131415Heading down to Glasgow in a couple of weeks, so have been starting to get all my ideas back together so that I am ready to embark on what will probably be a busy year at Glasgow School Art….I’ve continued to use my journal this summer to help record my ideas and information, this includes a hilarious trip up north to Hillswick, where me and my friend Ella learned to natural dye yarn (read Ella’s blog here: Natural Dyeing) and I hope to share some of my ideas with you soon.

Amy.x

London, New Designers and the Worshipful Company of Weavers Associate Prize

A few week have passed since I was down in London, and everything seems to be very exciting at the moment.
London was again, fantastic. The city has such an amazing atmosphere which I love, and I hope I will be back again soon.
New Designers seems like a dream now that I am back home in Shetland, however, it was an amazing experience which I will never forget. And it was made even more special by winning the Worshipful Company of Weavers Associate Prize.

1The Worshipful Company of Weavers is the oldest of the City of Londons 110 Livery companies, and the WC of Weavers has the earliest date of existence, dating back to 1130 AD, which is incredible.
It was such an honour to be chosen as the winner, and I think for me this has been one of my biggest achievements so far. The support from everyone has been over whelming.

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I have been back in Shetland now for 2 weeks and I am slowly getting back into the swing of the slow paced life here. And the cold weather. I am also trying to get used to doing nothing as I haven’t had ‘nothing’ to do for a while.
I have had a few decisions to make, but have decided to go on to do my Masters and will be studying at the Glasgow School of Art, on their Masters in Fashion and Textiles from September, which I am really excited about!

So the adventure continues…..

Amy

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The Bonhoga Open 2014

I had a great week home, it was so nice to be back!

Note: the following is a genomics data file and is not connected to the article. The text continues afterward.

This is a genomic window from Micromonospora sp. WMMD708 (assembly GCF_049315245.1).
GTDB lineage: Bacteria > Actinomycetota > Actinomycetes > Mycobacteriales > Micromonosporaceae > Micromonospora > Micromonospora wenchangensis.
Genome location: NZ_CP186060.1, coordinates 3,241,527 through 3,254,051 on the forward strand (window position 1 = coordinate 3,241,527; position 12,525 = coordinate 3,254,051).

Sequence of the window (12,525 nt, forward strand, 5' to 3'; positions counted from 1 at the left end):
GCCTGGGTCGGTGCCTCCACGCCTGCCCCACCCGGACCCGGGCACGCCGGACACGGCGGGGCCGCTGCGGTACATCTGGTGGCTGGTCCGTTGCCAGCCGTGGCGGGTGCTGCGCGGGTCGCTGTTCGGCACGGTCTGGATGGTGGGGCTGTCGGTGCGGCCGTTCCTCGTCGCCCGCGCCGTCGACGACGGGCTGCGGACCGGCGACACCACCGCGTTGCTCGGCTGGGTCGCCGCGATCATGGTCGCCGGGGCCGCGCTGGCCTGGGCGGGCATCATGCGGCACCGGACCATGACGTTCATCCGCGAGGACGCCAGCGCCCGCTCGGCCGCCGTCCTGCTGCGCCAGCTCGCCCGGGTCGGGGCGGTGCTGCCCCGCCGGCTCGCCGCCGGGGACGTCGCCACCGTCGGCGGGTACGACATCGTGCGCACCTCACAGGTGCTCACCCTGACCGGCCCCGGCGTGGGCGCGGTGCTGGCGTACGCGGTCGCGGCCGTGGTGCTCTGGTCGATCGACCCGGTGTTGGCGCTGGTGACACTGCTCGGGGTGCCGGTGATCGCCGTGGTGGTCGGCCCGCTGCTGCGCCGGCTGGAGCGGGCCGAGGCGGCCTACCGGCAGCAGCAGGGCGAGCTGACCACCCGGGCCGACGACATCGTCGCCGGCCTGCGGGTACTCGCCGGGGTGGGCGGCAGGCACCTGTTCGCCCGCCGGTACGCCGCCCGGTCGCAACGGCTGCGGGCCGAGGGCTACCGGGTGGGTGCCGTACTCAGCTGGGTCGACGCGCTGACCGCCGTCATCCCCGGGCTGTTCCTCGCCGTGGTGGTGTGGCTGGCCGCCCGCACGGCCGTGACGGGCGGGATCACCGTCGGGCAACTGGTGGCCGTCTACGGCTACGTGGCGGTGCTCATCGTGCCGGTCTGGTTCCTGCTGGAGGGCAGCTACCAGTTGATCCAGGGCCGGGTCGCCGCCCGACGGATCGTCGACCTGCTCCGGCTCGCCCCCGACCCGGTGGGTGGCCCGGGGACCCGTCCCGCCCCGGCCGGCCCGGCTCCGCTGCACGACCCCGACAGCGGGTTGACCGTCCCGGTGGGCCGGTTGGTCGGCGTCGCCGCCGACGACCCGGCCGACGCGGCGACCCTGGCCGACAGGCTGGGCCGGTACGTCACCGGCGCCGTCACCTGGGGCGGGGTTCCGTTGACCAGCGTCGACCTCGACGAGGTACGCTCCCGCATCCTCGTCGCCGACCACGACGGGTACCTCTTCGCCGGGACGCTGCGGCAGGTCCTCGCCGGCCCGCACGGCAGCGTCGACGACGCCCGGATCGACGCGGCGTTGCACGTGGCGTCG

I had some weaving to finish so spent the first week driving up and down to Yell. I always forget how weird it is when you go back to Shetland after being away because everything is just exactly the same.

Before I left Gala…I decided to submit a piece of work into the Bonhoga Open. As a first time exhibitor, I wasn’t sure what to put in, but because this year was the 20th anniversary ‘home’ was the theme…and since my final collection has taken inspiration from Shetland, then I came up with something to submit.

At the start of a project, I often create a number of artworks to get design idea’s for weaving. Over the last 4 or so years I have developed a way of working that works best for me, and these artworks are a major part which lead onto my fabrics.
I thought it might be nice to let people see my artworks for a change, instead of a fabric.

I usually start by wrapping yarn around pictures (love a yarn wrap!)….usually my own photographs, and this helps me to visualise how designs might work on the loom.
Normally I cut my pictures up into sections because I often work on a block draft repeat (sorry, weaver talk) when I am sampling. The sections which I cut resemble these different sections…some are larger, some smaller.
Below are pages from my sketchbook from last semester’s capsule collection which helps to illustrate my process.
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For the piece I submitted to the Shetland Open, I wanted to use local wool from Shetland and have used Jamieson and Smiths lace weight yarn. It is so lovely and soft, it must be lovely to knit with.
The photo which I used was one I took down at ‘Da Sletts’ which is a rocky beach/pier just down in front of my house, in Lerwick.

We used to play down there when we were younger, and when the weather was nice we used to go in swimming. Every couple of years depending on the weather during the winter usually a sand bank appears near the rocks, and I remember a few summers being down there a lot when the weather was nice…..which also makes me wonder why it isn’t sunny like that anymore?

So the picture which features in my piece is this one, a close up of the rocks there:

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This picture has featured heavily in my design work for my final collection, with hints of the colours and surface pattern coming in. (Will be revealing my final collection in a post very soon)
As the exhibition opened on the 26th of April, I was already back down on the mainland so I had to send my mam along to have a look for me.

DSCI1468It’s strange to see my work in a different context, as usually these stay hidden away in my weave design development books….but I am glad I decided to share this piece for the 20th anniversary of Bonhoga.

My two friends Ella and Vivian, who I went to Shetland College with and studied an NC in Art, Design and Craft, also submitted work. It’s nice to see that we all started in the same place, have gone on to do different things, yet still use Shetland, our home, as inspiration in our work.

I interviewed them both at the end of last year for my dissertation research, and you can read more                                                                   about them and their work methods here.

I am writing this as I watch the live broadcast from the Shetland Folk Festival Foy in Mareel, from the comfort of my bed in Galashiels. Hope you are all watching! It’s making me miss home.